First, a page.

Yesterday, Animal Place rescued 1,500 hens from a battery cage farm raising hens for egg production. Rescuing 1,500 hens seems like a drop in the bucket, but these hens are ambassadors for their sisters. They make people aware of what's behind the eggs one buys in nice egg cartons at the store or farmer's market. When she is about 1.5 years old, a hen is discarded because she doesn't make economical sense anymore for the farmer. Her egg production is "only" 200 eggs a year instead of 300. And what about the guys? For every female chick, a male chick hatches. He has even a shorter life (a day or two) and often ends up in poultry meal. Rescuing 1,500 hens is also a wonderful experience. I was at the rescue ranch when the hens arrived, and it was quite emotional to unload them from the vans. It was also quite messy - lots of broken eggs mixed with even more chicken poop! I was great seeing them getting out of the transport crates and touching the soil for the first time. Some went immediately for a dust bath. Some decided it was time to establish the new pecking order. Some just tried to find a quiet spot to lay. The staff took care of the injured ones. One had to be euthanized, but most were fine. A few had bleeding feet because they have very long nails (can't use them in their tiny cages at the farm!) and they got caught between the crates in the transport, but this is fixable. I stayed until dusk to help with the declumping. These hens are not use to big spaces, so they pile up at night with the sad consequence of crushing the ones below. As they settled down for the night and started piling up, we moved the ones on top of the pile onto the floor next to each other, and we did that until everyone was sleeping. It's really weird to witness.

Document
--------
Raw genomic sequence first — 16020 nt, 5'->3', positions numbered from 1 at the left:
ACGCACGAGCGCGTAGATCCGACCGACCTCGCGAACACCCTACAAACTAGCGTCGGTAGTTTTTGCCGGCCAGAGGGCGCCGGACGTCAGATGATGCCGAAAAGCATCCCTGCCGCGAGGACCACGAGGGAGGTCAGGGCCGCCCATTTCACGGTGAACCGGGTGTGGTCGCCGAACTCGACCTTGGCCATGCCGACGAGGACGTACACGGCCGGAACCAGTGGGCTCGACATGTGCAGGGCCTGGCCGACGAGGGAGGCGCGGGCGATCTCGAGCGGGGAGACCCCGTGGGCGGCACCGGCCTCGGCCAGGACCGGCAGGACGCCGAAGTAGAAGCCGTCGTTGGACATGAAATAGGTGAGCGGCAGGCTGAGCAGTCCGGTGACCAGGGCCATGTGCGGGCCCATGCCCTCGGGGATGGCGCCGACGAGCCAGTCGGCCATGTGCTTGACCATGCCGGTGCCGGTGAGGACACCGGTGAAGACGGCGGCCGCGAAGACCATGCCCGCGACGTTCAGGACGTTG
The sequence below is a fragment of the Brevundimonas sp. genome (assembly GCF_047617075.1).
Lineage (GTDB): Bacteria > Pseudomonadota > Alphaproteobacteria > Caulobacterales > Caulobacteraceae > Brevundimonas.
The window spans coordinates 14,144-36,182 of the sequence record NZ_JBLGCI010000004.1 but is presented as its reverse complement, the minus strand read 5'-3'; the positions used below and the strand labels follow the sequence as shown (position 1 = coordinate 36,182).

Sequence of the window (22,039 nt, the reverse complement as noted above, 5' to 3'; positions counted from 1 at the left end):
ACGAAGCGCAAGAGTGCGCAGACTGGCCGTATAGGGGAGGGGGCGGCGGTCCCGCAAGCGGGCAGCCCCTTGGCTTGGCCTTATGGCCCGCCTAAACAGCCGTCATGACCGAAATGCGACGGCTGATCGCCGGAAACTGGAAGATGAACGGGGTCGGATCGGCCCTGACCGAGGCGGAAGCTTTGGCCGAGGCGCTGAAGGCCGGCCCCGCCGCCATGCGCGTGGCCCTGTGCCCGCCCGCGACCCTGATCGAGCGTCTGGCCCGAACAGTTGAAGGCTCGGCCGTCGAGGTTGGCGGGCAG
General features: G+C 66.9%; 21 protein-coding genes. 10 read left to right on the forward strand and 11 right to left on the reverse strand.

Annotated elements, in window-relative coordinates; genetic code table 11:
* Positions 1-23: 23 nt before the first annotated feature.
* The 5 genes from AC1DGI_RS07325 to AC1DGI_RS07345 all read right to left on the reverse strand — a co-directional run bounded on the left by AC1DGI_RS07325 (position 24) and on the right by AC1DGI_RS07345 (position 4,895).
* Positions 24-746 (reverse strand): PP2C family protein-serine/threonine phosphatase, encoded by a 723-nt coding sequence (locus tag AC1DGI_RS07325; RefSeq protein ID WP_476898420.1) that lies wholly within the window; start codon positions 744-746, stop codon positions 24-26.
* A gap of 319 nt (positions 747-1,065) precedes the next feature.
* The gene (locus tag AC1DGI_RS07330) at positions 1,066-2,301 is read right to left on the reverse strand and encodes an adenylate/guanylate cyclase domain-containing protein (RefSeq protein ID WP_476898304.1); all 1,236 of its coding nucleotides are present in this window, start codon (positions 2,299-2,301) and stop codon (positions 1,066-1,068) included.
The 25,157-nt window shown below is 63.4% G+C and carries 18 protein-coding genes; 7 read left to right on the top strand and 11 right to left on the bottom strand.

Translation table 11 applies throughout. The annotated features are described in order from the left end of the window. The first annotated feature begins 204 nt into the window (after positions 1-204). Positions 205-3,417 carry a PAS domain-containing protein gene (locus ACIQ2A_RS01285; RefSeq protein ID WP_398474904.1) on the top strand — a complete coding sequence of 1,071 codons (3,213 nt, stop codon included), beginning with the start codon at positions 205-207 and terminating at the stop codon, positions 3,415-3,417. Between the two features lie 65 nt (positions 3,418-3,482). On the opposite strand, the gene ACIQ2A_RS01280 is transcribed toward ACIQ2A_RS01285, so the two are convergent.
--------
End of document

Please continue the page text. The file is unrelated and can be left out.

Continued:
1,500 free hens